Nanette Barragán-- Standing Up Against Corruption And Against Trumpism
It's relatively rare-- though it shouldn't be-- that a Democratic primary so clearly highlights the differences between the two wings of the party. But the race for the seat Janice Hahn is giving up in Los Angeles is just that kind of race. CA-44 starts down in San Pedro and heads north through Wilmington, Keystone, Carson, Rancho Dominguez, North Long Beach, Compton, Willowbrook and Lynwood to end up in Watts and South Gate. Demographically, the district was once an African-American bastion but has changed drastically and is now over 70% Latino and just 14% African-American. The only district in California that gave Obama a greater share of it's votes in 2012 was Barbara Lee's Oakland/Berkley district, 85% of CA-44 voters going for Obama and 88% of CA-13 voters doing so. Needless to say, in a normal situation, the Democrat winning the primary in a district like this would be the next congressmember. However, with California's bizarre and dysfunctional jungle primary system the top two Democrats will compete in November. There are 10 candidates on the ballot a week from next Tuesday (June 7), the two most viable contenders being Nanette Barragán, the progressive in the race, and Isadore Hall, the corrupt conservative in the race. As of the Match 31 FEC filing deadline Hall had $513,446 on hand and Barragán had $415,646 on hand.
Hahn, who needs Hall's help for her own career aspirations has persuaded California's corrupted Democratic Party establishment to back Hall, while Barragán is being supported by Blue America, the Sierra Club, the League of Conservation Voters, DFA, PDA and Congressional Progressive Caucus chairman Raul Grijalva. You can contribute to her campaign by tapping on the thermometer to the right. As we saw 2 weeks ago, the L.A. Times endorsed Nanette with a stunning rebuke to Hall and his corrupt Democratic backers, pointing out that "only Barragán has demonstrated the integrity, courage and commitment to the environment that this industrial district needs. Voters should choose her on June 7." So why are so many self-described California "liberals" backing Hall? The Times wrote that "The answer is in Hall's record as a state legislator, particularly his years as one of the self-styled “moderate Democrats” in the Assembly who consistently opposed crucial climate change policy and tougher gun laws. For example, Hall did not join his colleagues in calling on the federal government to halt offshore drilling leases, or vote for a statewide ban on plastic bags, or a moratorium on fracking. His consistency was rewarded by the oil lobby, and he is one of the top recipients of donations from oil interests. Other big donors to his campaigns are casinos and gambling interests, tobacco companies and the alcohol lobby."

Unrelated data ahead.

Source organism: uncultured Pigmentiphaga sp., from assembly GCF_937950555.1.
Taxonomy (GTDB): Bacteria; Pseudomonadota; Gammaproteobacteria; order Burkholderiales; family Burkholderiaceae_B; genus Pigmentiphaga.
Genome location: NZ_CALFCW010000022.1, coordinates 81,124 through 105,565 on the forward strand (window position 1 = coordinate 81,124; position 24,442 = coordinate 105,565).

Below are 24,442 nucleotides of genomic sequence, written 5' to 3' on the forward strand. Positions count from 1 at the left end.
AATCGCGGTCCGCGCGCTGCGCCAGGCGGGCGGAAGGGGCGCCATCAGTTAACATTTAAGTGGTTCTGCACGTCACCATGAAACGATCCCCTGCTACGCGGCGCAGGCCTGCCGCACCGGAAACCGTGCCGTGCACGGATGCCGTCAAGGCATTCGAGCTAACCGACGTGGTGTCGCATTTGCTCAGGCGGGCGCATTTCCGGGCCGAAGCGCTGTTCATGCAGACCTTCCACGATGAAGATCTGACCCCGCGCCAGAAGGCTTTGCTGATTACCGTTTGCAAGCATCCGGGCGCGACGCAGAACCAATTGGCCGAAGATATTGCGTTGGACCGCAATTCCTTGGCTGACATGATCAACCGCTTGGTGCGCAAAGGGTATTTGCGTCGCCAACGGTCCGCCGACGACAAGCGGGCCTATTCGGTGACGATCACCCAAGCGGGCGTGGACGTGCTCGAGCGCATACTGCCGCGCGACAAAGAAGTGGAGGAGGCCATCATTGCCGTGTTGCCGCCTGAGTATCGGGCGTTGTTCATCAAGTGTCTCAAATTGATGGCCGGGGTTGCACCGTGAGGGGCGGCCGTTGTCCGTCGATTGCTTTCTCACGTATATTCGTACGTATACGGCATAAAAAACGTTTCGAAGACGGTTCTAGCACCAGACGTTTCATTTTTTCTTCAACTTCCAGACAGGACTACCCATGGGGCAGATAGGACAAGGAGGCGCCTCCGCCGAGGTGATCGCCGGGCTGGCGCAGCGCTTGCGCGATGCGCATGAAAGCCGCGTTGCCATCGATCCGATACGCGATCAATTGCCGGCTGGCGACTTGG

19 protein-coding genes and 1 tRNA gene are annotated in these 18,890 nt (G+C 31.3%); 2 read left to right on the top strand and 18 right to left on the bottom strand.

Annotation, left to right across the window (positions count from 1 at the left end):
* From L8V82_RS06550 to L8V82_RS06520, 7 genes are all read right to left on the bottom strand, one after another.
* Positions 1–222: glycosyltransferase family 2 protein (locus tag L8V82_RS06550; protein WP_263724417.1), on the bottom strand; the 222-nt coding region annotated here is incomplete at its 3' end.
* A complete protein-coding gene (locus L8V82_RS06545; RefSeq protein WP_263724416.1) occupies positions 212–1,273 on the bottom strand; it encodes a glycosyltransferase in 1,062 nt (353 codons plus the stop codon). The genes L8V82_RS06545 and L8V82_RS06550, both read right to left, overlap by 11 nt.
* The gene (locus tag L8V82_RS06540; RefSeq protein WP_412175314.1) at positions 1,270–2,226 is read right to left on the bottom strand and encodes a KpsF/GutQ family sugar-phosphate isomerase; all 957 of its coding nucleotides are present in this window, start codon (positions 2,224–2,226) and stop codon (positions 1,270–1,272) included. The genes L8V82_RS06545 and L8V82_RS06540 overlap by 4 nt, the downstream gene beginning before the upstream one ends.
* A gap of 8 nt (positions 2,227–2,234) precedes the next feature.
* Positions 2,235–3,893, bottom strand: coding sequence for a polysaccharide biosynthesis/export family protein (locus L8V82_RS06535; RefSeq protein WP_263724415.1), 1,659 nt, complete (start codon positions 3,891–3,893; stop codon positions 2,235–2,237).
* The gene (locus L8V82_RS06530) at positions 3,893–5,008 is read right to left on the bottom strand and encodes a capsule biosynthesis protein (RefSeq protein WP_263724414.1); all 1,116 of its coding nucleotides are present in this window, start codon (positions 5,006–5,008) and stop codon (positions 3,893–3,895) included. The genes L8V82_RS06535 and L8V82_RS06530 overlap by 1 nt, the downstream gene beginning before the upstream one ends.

And yesterday one of the big local papers in the area, the Daily Breeze also pointed to Barragán as the better candidate for the district. "Both are Democrats-- Hall moderate, Barragan more progressive-- who grew up in the 44th Congressional District that covers a large swath of Central Los Angeles, from the port north to South Gate, including North Long Beach," they reminded their readers. "Poverty and pollution are among the pressing problems in a region dotted with poor-performing schools, heavy manufacturing and oil refineries. Hall and Barragan each came from modest means and worked their way to success, but their political paths couldn’t be more different."
Barragan is a relative political newbie with an impressive resume, a lawyer for a high-powered law firm who once interned for a California Supreme Court justice.The Barragán/Hall race is one of the clearest in the country, pitting a good government reformer against a corrupt, self-serving careerist grasping for a leg up in the political power game. You can contribute to the good government reformer here:
In 2013 she was elected the first Latina councilwoman in Hermosa Beach, a wealthy, 1.4-square-mile city.
There, she focused most of her energy on defeating an oil company-backed measure that would have allowed for drilling. It lost in a landslide.
Hall rose through local politics, first at the Compton school board, then to the Compton City Council, California Assembly and state Senate. Never has he faced serious opposition.
Hall is backed by gaming interests and oil companies, to which he has been a friend, opposing legislation that would have created tougher environmental rules near oil sites.
Hall is also supported by a Democratic establishment loyal to its longtime colleague.
Barragan is the outsider. Encouraged to run in the heavily Latino district by Rep. Linda Sanchez, chairwoman of the Congressional Hispanic Caucus, she resigned her post in Hermosa Beach and moved to the district.
Hall is the insider, and he uses that to his advantage in pushing legislation like Senate Bill 63, a bill that allows ports to create financing districts for infrastructure bonds.
There are questions about whether Hall is a sincere public servant or acts out of political expediency.